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Finance Minister Benjamin Netanyahu made his first mistake in November 2003. Way back then, when the economic situation was quite unclear, Netanyahu hastened to declare a victory. "There is no doubt that we have pulled out of the recession," said the finance minister, leaving the public with their mouths agape. Already? So quickly? After all, just six months earlier, the economy was in deep crisis and unemployment was high.

Netanyahu's second mistake was in April 2004. It was then that he decided to outflank Social Affairs Minister Zevulun Orlev from the left and declared that he would raise old-age pensions. Since when does the treasury volunteer to hand out money? Is it not the social affairs minister's job to demand increased budgets and the treasury's job to say no? How did Mr. Budget Cutter suddenly become Netanyahu the Generous?

The third mistake was this week. Netanyahu related how he pulled the cart out of the mud a year and a half ago and revved up the economy's growth, but added that we must continue with the cuts and reforms. The "cart in the mud" metaphor gave the public mixed messages.

On the one hand, we are out of the mud, there is nice growth, and 70,000 Israelis joined the ranks of the employed, but on the other hand, more billions must be trimmed from all government budgets, public sector wages must be lowered, workers laid off and exemptions reduced - how does this all jive?

The public became even more confused when Netanyahu tried to become "socially concerned," granting supplements to the elderly, to the nutrition effort, to the Dovrat recommendations on the school system, to new immigrants and to minorities. Does he really think they will start to love him for a few crumbs?

Instead of declaring victory too soon, instead of competing with the other cabinet ministers over the same fake social program, Netanyahu should have continued on his original course, which was successful. He should have addressed the public this week with a completely different speech, shifted from defense to offense, and reiterated the social-economic truth that we cannot manage without.

"I am the true social champion," he should have declared, "not Ehud Olmert, not Amir Peretz and not the rest of the false prophets. My budget is the only social one. Only it can bring continued growth, only it will create new jobs, only it will prompt more and more people to go to work. This is the only way to fight poverty and want, the only way to return self-esteem to the unemployed.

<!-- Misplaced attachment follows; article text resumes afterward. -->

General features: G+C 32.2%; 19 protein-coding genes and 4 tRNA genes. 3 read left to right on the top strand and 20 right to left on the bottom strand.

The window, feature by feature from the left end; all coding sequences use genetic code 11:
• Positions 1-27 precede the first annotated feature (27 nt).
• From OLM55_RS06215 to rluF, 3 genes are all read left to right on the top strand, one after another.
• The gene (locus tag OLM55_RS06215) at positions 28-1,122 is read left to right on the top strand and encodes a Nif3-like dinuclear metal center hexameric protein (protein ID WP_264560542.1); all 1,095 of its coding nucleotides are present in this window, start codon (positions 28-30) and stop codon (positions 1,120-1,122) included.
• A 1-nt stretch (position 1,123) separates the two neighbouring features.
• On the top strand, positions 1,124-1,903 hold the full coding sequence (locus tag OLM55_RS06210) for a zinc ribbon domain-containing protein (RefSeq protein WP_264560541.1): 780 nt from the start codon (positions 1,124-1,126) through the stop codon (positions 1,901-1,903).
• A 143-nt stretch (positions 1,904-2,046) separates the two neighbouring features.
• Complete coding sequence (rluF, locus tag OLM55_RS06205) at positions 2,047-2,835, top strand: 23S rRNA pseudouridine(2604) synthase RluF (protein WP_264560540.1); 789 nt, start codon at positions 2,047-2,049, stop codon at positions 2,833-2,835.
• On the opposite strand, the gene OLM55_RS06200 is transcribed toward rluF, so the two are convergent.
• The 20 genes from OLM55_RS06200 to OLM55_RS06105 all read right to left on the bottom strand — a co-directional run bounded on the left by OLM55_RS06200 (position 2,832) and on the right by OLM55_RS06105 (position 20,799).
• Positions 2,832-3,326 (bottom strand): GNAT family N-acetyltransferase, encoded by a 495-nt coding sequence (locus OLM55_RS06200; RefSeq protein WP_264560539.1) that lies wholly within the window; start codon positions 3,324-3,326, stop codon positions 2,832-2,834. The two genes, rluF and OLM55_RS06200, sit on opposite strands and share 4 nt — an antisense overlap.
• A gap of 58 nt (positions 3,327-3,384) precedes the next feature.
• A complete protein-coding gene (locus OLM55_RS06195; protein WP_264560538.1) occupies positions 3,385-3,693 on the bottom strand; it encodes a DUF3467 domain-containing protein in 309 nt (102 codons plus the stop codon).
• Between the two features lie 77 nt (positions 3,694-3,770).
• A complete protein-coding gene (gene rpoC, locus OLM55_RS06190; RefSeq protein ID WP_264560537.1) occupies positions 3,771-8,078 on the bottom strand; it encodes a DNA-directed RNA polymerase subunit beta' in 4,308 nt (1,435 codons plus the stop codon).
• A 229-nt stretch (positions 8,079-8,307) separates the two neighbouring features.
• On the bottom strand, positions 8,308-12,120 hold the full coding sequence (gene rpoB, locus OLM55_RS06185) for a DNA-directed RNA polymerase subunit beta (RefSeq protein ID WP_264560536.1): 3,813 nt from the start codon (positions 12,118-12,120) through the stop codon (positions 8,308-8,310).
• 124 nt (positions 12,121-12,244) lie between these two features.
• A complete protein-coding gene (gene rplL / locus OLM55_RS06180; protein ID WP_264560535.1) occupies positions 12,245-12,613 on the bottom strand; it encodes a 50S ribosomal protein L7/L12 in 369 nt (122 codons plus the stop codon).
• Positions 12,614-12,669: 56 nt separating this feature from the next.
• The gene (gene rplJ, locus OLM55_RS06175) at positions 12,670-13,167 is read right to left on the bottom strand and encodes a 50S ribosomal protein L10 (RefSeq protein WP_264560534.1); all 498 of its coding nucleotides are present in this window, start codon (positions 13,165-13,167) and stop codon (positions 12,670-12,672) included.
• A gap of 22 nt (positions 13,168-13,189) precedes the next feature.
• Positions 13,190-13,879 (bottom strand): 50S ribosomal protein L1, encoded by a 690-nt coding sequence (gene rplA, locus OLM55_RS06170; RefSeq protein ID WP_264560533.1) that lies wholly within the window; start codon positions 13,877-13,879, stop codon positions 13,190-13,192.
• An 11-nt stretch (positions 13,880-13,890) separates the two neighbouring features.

"Increasing the stipends as recommended by the other ministers has never solved the poverty problem, but has made it worse. The fact is that over the past 20 years, stipends have been increased year after year, but poverty has only worsened and the social gaps have widened because people left the work force, preferring to live in poverty at the expense of the stipends.

"To boost growth to its desired level - not today's laughable 3.8 percent - but rather 7 or 8 percent, which will really be able to reduce unemployment, we have to continue trimming `the fat' (the public sector) that is riding on the shoulders of `the skinny' (the business sector). Only thus will resources be transferred to the business sector, interest rates will drop and more jobs will be created in the private sector - the only way to reduce unemployment.

"For this," Netanyahu would have added in the speech he did not make, "I must continue to cut the budget, because our public sector is still the largest in the Western world and the waste continues unchecked. So the education minister should not cry over her education budget because Israel spends more on education [per student] than any other Western country, and the health minister should not scare the people with a shortage of life-saving drugs, because the health care system and the hospitals are wasting millions with their inefficiency and departments that should be closed - and the same goes for the entire government and the public sector.

"The correct social path is therefore the continuation of the streamlining of the government and the reduction of taxes. The countries with the lowest taxation had the highest economic growth.

"Yes, we are still in the mud," Netanyahu should have said, "we are not out of it yet. That is the bitter truth. Look at the figures for the second quarter of 2004, indicating the halt of growth and the cessation of investments and consumption. Victory is not yet at hand - neither for growth nor for the reforms. True, I did manage to pull you a few feet back from the brink of the abyss, but it is still there, waiting for a stumble, and I have to pull us back a mile. So leave the false prophets seeking cheap and dangerous popularity and lend a hand to the real struggle - which will lead to faster economic growth and higher employment."

Netanyahu has proved his courage so far. Will he face the public and tell the truth?